Friday, March 27, 2009

who's Margo Crawford?

Many of you have read my blog under my pseudonym for some time. Most of you know my real name by now, either cuz we grew up together or because we've gotten to know each other a bit outside this blog.

So who's Margo Crawford?

I am. And I'm ready to tackle Shakespeare's eternal question "Would a rose smell as sweet by any other name?" by simply going by my own given name. And for those of you who no longer find the metaphor of an empty ink well of any significance, or were merely curious as to what "the face of Margo...er, Catherine" looks like, I've even updated my photo to an actual picture of me.

What does this mean for the blog? Not much. I'll still be me as predictably as I always am. What does this mean for humanity? I dunno... these changes may usher in the end of the world.

At any rate, welcome to the next phase in my own evolution.

Friday, March 20, 2009

You're yes then you're no....

If you knew that Proposition 22 and Proposition 8 may not have ever been necessary propositions, would it change your mind about them?

In short, these two propositions were brought before the people of California to vote on whether or not marriage should be defined as between a man and a woman or broadened to include same-sex unions.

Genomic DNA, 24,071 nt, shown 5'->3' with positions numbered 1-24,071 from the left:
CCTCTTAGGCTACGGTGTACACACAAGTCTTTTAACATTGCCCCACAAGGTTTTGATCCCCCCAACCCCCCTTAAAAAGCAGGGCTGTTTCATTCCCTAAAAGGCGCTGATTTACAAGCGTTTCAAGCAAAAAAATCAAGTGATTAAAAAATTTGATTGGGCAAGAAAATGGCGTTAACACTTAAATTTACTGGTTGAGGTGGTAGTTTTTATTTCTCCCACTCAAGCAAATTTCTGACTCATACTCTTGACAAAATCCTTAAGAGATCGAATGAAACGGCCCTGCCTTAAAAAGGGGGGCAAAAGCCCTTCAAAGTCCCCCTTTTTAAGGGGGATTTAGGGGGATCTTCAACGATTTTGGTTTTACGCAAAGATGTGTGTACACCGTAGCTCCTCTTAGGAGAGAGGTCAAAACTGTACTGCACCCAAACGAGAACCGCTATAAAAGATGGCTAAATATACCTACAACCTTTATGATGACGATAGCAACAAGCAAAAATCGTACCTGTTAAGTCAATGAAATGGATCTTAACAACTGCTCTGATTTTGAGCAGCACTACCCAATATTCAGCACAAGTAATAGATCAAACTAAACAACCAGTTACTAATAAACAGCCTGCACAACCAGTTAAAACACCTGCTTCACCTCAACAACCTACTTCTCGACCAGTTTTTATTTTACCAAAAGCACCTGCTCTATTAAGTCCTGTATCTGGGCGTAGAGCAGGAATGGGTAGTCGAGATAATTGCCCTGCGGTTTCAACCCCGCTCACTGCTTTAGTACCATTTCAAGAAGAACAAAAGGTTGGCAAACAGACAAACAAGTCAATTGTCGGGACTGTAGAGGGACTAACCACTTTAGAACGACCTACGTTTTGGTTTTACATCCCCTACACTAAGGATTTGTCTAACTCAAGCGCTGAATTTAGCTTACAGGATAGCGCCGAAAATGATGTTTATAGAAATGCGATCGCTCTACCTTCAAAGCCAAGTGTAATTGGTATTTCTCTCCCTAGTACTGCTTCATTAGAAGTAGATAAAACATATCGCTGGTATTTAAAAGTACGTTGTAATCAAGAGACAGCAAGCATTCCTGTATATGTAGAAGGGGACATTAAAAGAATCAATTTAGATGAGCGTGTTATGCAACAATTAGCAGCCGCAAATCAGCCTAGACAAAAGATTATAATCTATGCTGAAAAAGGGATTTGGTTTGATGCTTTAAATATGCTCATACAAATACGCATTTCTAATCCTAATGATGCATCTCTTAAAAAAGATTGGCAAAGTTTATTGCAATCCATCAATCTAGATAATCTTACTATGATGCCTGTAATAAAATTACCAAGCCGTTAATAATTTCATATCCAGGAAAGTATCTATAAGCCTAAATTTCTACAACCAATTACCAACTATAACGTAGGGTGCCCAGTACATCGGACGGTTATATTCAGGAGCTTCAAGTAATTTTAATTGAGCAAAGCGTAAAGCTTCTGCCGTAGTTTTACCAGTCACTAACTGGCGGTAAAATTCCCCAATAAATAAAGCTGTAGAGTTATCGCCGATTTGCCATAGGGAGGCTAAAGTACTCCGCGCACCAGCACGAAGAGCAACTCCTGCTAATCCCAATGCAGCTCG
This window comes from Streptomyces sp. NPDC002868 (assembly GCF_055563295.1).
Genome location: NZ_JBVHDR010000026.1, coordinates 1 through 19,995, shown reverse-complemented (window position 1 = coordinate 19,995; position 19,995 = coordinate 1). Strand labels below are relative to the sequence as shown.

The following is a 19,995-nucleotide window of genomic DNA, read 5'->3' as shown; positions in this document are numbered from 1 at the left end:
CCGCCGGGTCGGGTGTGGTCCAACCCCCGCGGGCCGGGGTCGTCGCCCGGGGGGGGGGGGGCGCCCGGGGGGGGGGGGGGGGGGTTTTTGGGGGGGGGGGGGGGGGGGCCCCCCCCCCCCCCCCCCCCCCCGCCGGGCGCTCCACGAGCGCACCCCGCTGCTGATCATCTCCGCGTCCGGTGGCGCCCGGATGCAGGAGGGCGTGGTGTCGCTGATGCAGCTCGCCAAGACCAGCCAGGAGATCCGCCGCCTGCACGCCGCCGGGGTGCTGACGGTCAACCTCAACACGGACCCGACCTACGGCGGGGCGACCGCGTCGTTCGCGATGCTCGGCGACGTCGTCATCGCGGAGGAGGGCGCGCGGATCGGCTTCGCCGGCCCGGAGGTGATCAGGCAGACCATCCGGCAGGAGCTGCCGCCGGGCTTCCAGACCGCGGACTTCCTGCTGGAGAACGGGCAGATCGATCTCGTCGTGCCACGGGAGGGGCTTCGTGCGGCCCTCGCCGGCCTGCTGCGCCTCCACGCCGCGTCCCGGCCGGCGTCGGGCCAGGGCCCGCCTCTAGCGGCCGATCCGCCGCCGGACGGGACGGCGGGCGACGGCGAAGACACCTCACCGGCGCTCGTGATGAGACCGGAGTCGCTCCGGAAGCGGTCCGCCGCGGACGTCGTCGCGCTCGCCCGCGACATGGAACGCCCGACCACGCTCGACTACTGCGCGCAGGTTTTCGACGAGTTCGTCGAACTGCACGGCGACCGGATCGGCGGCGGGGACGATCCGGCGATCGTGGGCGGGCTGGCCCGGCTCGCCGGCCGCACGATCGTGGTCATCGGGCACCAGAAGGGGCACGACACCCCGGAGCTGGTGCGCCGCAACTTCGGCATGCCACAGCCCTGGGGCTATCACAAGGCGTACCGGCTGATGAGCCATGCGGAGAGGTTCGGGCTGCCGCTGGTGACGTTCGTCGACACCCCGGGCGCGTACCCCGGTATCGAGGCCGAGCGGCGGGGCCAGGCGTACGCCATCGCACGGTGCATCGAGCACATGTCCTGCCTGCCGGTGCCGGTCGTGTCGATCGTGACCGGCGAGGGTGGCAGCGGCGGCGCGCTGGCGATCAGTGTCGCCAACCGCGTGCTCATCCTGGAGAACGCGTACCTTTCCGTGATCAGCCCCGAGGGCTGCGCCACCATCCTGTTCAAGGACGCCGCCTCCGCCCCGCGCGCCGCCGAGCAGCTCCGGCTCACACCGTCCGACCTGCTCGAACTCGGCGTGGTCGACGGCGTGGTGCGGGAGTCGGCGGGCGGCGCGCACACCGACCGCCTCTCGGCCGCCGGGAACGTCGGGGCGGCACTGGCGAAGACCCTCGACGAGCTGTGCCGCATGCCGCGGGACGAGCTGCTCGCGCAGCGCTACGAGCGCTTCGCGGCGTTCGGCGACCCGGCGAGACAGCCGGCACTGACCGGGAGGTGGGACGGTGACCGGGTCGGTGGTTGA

It turns out that the California Family Code, sections 297 and 297.5 allow for same-sex unions to exist:

"Registered domestic partners shall have the same rights, protections, and benefits, and shall be subject to the same responsibilities, obligations, and duties under law, whether they derive from statutes, administrative regulations, court rules, government policies, common law, or any other provisions or sources of law, as are granted to and imposed upon spouses."

These registered domestic partnerships are equal to marriages, legally, and are protected from discrimination and partners in such a union are legally considered spouses.

If there already exists a legal union of same-sex partners, then why is same-sex marriage even an issue? Is it because of the definition of the word marriage? If so, then the people of California have twice said that they -- as a majority -- want a marriage to be exclusively between a man and a woman. Does the California Supreme court have a right to overthrow their passing of Prop 22 and later Prop 8? Is the court imposing legislating from the bench or upholding the law?

What are your thoughts?

Sunday, March 01, 2009

Hot Topic: abortion and rhetoric

"Someone against abortion might define 'abortion as 'the murder of an
innocent still-born person'. This definition carries a negative connotation,
as the term 'murder' suggests that abortion is wrongful killing, and it also
assumes that the aborted fetus is already a person. Such a definition is
surely not appropriate in a rational debate on the moral legitimacy of
abortion, even though it might be useful as a rhetorical tool"
(Joe Lau
Department of Philosophy, The University of Hong Kong, August 2003).

Someone might also describe pregnancy as having a parasite growing inside the uterus.